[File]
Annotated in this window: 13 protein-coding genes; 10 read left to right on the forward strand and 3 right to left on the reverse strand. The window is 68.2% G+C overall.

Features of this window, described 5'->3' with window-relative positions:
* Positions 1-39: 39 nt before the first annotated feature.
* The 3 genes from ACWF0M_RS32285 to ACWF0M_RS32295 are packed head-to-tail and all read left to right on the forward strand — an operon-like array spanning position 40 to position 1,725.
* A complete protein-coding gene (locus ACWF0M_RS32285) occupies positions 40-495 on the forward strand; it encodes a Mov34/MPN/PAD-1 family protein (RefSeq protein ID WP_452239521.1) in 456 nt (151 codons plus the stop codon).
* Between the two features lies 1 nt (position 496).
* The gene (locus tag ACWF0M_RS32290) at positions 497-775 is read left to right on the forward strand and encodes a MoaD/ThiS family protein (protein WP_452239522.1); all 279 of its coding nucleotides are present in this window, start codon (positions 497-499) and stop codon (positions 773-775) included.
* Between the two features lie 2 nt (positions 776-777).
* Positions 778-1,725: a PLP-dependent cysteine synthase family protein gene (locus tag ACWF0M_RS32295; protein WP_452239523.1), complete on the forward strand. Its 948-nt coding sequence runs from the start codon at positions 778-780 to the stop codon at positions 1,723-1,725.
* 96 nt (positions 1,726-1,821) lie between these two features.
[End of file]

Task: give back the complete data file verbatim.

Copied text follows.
Annotated in this window: 13 protein-coding genes; 10 read left to right on the forward strand and 3 right to left on the reverse strand. The window is 68.2% G+C overall.

Features of this window, described 5'->3' with window-relative positions:
* Positions 1-39: 39 nt before the first annotated feature.
* The 3 genes from ACWF0M_RS32285 to ACWF0M_RS32295 are packed head-to-tail and all read left to right on the forward strand — an operon-like array spanning position 40 to position 1,725.
* A complete protein-coding gene (locus ACWF0M_RS32285) occupies positions 40-495 on the forward strand; it encodes a Mov34/MPN/PAD-1 family protein (RefSeq protein ID WP_452239521.1) in 456 nt (151 codons plus the stop codon).
* Between the two features lies 1 nt (position 496).
* The gene (locus tag ACWF0M_RS32290) at positions 497-775 is read left to right on the forward strand and encodes a MoaD/ThiS family protein (protein WP_452239522.1); all 279 of its coding nucleotides are present in this window, start codon (positions 497-499) and stop codon (positions 773-775) included.
* Between the two features lie 2 nt (positions 776-777).
* Positions 778-1,725: a PLP-dependent cysteine synthase family protein gene (locus tag ACWF0M_RS32295; protein WP_452239523.1), complete on the forward strand. Its 948-nt coding sequence runs from the start codon at positions 778-780 to the stop codon at positions 1,723-1,725.
* 96 nt (positions 1,726-1,821) lie between these two features.